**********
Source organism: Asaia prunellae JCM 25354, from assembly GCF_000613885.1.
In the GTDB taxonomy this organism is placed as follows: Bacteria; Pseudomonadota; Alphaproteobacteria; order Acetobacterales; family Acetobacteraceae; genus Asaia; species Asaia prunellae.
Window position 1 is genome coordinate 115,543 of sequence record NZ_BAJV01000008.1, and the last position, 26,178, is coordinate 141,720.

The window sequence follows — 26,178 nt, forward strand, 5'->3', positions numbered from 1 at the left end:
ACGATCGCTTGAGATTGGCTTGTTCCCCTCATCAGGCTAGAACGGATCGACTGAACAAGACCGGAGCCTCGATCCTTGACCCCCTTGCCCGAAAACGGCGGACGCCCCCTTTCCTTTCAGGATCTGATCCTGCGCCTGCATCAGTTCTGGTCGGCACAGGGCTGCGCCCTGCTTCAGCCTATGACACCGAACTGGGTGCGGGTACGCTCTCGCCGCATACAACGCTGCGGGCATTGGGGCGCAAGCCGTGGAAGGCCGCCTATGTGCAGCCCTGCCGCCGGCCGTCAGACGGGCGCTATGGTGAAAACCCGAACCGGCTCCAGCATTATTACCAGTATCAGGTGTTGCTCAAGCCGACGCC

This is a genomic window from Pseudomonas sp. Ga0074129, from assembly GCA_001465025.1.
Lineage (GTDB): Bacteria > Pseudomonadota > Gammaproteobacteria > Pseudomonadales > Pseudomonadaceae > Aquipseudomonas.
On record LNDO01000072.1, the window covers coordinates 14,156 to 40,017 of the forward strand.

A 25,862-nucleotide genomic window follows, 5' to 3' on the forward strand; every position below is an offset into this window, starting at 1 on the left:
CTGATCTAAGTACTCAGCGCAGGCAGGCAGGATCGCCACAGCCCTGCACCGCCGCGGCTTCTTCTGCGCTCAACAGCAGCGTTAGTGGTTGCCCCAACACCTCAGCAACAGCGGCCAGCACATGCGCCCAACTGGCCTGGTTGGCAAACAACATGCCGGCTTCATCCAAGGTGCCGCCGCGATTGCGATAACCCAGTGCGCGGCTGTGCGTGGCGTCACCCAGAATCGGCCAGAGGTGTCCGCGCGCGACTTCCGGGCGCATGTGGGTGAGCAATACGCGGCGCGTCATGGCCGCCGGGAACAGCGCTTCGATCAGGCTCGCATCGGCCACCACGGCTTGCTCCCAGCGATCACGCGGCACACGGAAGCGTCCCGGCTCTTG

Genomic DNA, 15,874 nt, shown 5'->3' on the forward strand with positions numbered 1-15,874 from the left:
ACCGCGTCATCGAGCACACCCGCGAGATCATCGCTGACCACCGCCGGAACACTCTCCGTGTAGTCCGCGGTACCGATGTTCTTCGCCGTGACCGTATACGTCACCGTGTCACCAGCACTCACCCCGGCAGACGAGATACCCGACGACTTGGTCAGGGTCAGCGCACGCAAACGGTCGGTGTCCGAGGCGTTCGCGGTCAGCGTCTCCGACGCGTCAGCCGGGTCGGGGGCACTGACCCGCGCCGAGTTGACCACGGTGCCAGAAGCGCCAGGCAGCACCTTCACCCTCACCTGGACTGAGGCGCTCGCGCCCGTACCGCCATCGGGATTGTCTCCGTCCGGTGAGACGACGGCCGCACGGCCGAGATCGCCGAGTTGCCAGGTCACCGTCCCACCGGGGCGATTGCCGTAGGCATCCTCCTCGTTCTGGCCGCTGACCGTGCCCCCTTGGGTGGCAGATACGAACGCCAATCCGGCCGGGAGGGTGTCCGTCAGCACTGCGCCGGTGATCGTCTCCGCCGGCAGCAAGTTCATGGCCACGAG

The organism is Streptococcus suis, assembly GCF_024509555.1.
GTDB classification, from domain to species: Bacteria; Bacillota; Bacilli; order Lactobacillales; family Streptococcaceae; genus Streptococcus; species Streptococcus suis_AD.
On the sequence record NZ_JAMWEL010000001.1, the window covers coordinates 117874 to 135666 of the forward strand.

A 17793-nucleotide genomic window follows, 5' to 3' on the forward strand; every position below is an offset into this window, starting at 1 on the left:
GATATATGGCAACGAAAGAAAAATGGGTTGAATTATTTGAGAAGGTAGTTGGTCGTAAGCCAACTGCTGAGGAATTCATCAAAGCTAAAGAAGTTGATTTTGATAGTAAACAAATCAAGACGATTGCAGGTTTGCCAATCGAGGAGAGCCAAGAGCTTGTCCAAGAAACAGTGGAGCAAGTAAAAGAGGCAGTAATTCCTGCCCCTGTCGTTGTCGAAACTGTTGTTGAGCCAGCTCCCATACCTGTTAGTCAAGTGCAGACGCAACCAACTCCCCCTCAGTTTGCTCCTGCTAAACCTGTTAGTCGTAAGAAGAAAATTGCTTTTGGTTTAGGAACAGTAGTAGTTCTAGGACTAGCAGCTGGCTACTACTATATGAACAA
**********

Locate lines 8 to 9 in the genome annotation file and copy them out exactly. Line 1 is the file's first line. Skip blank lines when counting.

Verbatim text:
On record LNDO01000072.1, the window covers coordinates 14,156 to 40,017 of the forward strand.

A 25,862-nucleotide genomic window follows, 5' to 3' on the forward strand; every position below is an offset into this window, starting at 1 on the left: